I feel light headed.
What the heck just happened?
I end up standing with a group of men, mostly my own age, doing what all men of a certain age do at social gatherings.
“Three times a month,” the man called George says. He is the tall dark suited man that I took for an undertaker at first.
“Twice, but I have to have a great big handful of pills to go along with it,” Sebastian tells us.
“Hip operation?” I ask.
Both men nod.
“The wife has me see a specialist. She worries.” George sips his drink as he says it. I still think he’s familiar, although I can’t tell where I know him from.
“Mine passed,” I tell him.
“Sorry to hear that, Frank.”
“It’s alright. She went peaceful.”
There’s an uncomfortable silence, broken by the young woman suddenly linking arms with Sebastian and whispering in his ear. She pulls him to one side.
“How’d you know her,” I ask George.
“Met her yesterday. Handed me a flier for this party. I don’t even know her name.”
“Neither do I. She’s… very, err, flirty, isn’t she.”
George nods and then goes to get us another drink.
The young people are dancing now, listening to some sort of music that seems made out of the scrap pieces of other bits of music. It’s not unpleasant, just not something I’m used to. I watch for a little while, seeing the dance floor swell with bodies. Some of the older people are being dragged over to dance as well. I see our host, her outfit preplaced now with something even more revealing and impractical intercept George as he comes out of the kitchen, dragging him across the floor and dancing with him in a way that looks like it might only be found on niche websites.
I guess I’ll get my own drink.
In the kitchen there are more people serving themselves from the fridge and its collected bottles. The music has infected the mood in here as well and I find myself trying to squirm through the press of bodies, all of which are getting more and more interested in each other, to get to a can of beer.
The only other person not dancing is a young woman holding a baby. She is standing sadly looking at the others, holding her little bundle close to her chest.
I reach out to touch her, wanting to ask her why she brought a baby to a party and to check if she is alright, but as I move she vanishes.
I’m left looking at empty air. No woman and no baby. It’s as if she was never there. I leave the kitchen and head to the door. I don’t know what I just saw, I know I’m not drunk or mad or hallucinating. I get to the front door. I push it and the door clunks against the jam with a solid metal on metal sound. I shove it, my hand rattling the nob. Nothing. Its locked.
The place has thinned out now. The clock says it’s ten thirty, but the night feels old. The music still plays, but it’s a softer, more sombre tune. More people have vanished before my eyes.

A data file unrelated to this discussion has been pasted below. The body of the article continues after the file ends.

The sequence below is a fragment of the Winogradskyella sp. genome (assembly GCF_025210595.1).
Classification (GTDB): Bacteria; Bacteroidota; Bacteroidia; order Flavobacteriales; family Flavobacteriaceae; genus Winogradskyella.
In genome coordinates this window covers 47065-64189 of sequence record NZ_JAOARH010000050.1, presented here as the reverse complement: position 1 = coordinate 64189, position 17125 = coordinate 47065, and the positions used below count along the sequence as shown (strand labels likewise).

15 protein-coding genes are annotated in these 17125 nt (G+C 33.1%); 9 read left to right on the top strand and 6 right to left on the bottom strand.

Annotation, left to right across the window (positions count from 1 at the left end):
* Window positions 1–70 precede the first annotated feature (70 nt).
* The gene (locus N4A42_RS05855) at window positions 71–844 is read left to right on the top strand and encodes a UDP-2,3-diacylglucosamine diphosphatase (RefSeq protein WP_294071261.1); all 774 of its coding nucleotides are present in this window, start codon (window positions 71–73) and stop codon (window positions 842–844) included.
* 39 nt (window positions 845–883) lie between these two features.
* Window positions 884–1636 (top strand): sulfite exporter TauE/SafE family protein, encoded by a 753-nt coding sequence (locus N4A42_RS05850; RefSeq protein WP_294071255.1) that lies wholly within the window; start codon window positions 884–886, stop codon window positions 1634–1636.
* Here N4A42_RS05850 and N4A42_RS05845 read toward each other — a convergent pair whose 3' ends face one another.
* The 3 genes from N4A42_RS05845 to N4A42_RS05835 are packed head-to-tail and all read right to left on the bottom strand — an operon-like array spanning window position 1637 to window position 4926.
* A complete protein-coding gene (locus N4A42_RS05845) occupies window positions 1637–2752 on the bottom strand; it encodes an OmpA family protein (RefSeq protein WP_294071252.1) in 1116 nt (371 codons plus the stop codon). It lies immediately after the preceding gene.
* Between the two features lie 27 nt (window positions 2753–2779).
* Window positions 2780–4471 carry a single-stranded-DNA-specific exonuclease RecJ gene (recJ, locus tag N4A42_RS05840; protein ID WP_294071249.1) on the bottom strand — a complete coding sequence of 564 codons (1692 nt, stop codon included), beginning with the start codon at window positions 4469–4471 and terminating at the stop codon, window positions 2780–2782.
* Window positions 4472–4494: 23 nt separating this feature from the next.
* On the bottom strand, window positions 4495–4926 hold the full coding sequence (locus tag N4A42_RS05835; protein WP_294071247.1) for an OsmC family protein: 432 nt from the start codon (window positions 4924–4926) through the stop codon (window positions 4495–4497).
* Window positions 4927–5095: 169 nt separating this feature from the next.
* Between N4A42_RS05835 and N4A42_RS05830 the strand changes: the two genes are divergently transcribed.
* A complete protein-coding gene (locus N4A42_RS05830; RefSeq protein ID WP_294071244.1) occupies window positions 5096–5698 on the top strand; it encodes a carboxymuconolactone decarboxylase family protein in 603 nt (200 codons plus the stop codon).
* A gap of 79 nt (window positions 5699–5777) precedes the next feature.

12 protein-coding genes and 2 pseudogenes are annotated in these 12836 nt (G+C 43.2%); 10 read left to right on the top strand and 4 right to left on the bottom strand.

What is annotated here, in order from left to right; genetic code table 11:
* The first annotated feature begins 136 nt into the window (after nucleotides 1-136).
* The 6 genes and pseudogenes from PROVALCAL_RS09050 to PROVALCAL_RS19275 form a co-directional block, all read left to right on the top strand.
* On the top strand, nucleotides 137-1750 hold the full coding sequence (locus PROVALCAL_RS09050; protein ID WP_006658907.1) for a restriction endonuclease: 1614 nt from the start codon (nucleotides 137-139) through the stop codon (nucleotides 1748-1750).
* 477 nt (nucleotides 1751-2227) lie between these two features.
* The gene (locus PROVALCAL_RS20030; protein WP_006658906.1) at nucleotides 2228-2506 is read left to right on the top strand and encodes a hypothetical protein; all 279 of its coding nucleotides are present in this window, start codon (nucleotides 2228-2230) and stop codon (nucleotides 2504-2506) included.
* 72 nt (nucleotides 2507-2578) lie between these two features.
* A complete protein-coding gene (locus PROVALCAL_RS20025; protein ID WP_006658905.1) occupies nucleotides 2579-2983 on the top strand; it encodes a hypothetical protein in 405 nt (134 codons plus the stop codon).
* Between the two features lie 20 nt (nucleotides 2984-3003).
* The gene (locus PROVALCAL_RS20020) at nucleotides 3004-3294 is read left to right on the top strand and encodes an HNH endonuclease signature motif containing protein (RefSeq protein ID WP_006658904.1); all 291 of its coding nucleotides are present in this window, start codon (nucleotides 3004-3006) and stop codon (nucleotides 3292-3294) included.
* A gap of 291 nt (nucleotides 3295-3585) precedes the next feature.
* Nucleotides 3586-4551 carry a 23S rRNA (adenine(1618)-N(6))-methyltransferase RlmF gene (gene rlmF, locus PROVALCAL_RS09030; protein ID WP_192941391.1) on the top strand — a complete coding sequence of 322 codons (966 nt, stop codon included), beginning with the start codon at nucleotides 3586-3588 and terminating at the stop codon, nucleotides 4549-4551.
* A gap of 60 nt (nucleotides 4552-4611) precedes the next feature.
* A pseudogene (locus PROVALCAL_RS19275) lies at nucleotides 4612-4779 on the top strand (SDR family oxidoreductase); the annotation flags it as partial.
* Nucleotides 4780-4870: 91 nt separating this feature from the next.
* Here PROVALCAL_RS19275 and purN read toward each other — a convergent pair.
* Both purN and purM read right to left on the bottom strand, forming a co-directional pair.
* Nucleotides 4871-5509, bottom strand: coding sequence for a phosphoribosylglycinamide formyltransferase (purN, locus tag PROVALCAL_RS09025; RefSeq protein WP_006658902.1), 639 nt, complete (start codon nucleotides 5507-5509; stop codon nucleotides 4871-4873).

My young hostess is dancing with an older woman. They hold each other in a tender hug, swaying to the music, both of their eyes closed and expressions peaceful. Slowly, the old lady fades from sight.
“What the hell is this?” I ask her.
She looks up at me, her eyes red and her makeup streaked.
“This! That woman? This party? People have been vanishing in front of my eyes all night.”
She smiles, not the immodest hungry smile from before, but a brief and sober curl of lips.
“They’re dead, Francis.”
The room is quiet. The music has stopped. I look around me to see that we are alone, surrounded by empty cups, plates and the lonely silence of the empty flat.
“They’re dead. Everyone here was.”
“Really? You’ve been saying that for the last month.”
“I don’t believe you.”
“You’ve been dead a month, Francis. George ran you over in his car. Your body died but your spirit just sat back up and went on with your life.”
This is ridiculous.
“You tried leaving earlier, didn’t you?”
How did she know?
“I know everything, Francis.”
She sits down on a small stool, her eyes tired and red, her clothing less revealing than before, shapeless and indistinct.
I look at her. I look around the room. I try to understand.
“Yes,” she smiles, finally.
“George ran you over. He died too.”
“But George was here.”
“Yes, Francis, that’s the point.”
She gets up and guides me to a chair. She perches on the armrest, gently stroking her hand through my hair. It is the most intimate and tender experience I have had since my wife died.
“She’ll be there.”
“Will she?” I feel tears in my eyes. I haven’t seen Claire for so long.
“Who do you think gave me the idea of the low cut top this morning?” She smiles and laughs again, but they are gestures born from weary sadness.
“I don’t know what to do. I want to see her again.”
“I know Francis. Just close your eyes and I’ll do all the rest.”
I close my eyes, and…